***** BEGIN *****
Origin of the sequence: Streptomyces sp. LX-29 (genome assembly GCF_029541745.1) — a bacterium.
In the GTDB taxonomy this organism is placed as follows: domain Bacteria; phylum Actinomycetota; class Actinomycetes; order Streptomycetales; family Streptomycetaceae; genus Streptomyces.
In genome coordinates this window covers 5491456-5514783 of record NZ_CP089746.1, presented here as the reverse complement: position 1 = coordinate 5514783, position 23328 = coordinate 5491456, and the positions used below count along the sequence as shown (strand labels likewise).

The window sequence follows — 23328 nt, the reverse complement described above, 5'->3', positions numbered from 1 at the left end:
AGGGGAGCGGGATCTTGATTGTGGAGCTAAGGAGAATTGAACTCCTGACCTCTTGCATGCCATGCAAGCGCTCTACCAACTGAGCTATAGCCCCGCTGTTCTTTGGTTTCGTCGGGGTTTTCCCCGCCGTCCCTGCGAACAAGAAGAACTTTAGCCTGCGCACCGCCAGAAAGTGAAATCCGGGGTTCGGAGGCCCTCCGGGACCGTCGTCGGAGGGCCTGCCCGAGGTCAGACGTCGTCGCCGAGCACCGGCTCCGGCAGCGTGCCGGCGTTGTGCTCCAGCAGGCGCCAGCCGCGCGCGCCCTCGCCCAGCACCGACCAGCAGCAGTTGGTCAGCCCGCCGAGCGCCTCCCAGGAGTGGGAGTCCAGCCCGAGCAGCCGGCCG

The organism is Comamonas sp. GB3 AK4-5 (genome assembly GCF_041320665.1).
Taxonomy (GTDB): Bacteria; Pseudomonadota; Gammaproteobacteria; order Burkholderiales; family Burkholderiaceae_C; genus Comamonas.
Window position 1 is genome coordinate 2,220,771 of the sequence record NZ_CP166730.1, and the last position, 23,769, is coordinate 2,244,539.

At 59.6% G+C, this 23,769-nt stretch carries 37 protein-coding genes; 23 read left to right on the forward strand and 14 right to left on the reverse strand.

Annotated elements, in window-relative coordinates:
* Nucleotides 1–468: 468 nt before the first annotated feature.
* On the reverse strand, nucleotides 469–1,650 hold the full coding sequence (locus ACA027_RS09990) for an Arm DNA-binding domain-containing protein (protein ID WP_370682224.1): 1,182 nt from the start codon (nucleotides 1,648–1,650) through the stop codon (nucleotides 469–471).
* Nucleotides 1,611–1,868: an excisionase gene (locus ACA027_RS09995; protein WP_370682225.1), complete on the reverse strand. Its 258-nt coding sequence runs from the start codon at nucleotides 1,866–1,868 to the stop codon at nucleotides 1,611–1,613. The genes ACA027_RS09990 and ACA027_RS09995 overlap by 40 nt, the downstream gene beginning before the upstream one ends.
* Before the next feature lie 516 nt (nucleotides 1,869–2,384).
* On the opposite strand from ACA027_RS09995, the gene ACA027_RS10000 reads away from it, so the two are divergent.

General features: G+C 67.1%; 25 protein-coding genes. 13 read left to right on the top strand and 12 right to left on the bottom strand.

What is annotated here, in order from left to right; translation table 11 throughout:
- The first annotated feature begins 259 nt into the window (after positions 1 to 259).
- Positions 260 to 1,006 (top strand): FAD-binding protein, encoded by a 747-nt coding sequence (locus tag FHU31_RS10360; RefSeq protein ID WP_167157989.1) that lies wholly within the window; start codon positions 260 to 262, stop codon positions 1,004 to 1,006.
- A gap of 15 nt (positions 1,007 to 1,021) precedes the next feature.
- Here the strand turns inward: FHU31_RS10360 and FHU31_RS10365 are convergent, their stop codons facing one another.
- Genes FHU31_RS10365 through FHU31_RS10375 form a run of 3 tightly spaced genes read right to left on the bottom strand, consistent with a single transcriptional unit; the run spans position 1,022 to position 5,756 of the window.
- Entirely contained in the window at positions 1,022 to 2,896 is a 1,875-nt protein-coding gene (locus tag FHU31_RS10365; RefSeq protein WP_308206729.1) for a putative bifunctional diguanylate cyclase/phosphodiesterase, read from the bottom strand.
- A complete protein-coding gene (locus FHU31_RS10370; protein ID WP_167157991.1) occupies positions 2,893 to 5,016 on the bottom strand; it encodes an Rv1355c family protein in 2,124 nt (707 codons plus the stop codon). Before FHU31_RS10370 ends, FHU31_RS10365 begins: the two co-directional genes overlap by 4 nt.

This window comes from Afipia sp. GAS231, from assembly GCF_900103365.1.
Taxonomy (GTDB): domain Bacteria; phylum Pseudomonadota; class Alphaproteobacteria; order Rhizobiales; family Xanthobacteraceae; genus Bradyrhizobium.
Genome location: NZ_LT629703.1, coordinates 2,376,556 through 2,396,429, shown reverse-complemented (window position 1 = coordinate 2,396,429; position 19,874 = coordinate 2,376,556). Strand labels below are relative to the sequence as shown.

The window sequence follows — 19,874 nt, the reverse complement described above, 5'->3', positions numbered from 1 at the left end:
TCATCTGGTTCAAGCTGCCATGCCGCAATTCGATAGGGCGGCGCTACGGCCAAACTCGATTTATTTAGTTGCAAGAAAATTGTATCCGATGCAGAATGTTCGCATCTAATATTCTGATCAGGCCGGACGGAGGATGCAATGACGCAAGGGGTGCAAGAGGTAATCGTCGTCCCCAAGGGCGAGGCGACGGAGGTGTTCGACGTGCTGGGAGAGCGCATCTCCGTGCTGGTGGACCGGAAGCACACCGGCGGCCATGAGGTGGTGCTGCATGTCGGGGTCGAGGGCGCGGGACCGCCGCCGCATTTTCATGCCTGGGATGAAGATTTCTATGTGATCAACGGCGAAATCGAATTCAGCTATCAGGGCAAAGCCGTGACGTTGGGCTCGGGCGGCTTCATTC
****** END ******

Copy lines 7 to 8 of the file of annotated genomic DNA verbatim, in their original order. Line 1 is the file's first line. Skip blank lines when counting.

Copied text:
Taxonomy (GTDB): Bacteria; Pseudomonadota; Gammaproteobacteria; order Burkholderiales; family Burkholderiaceae_C; genus Comamonas.
Window position 1 is genome coordinate 2,220,771 of the sequence record NZ_CP166730.1, and the last position, 23,769, is coordinate 2,244,539.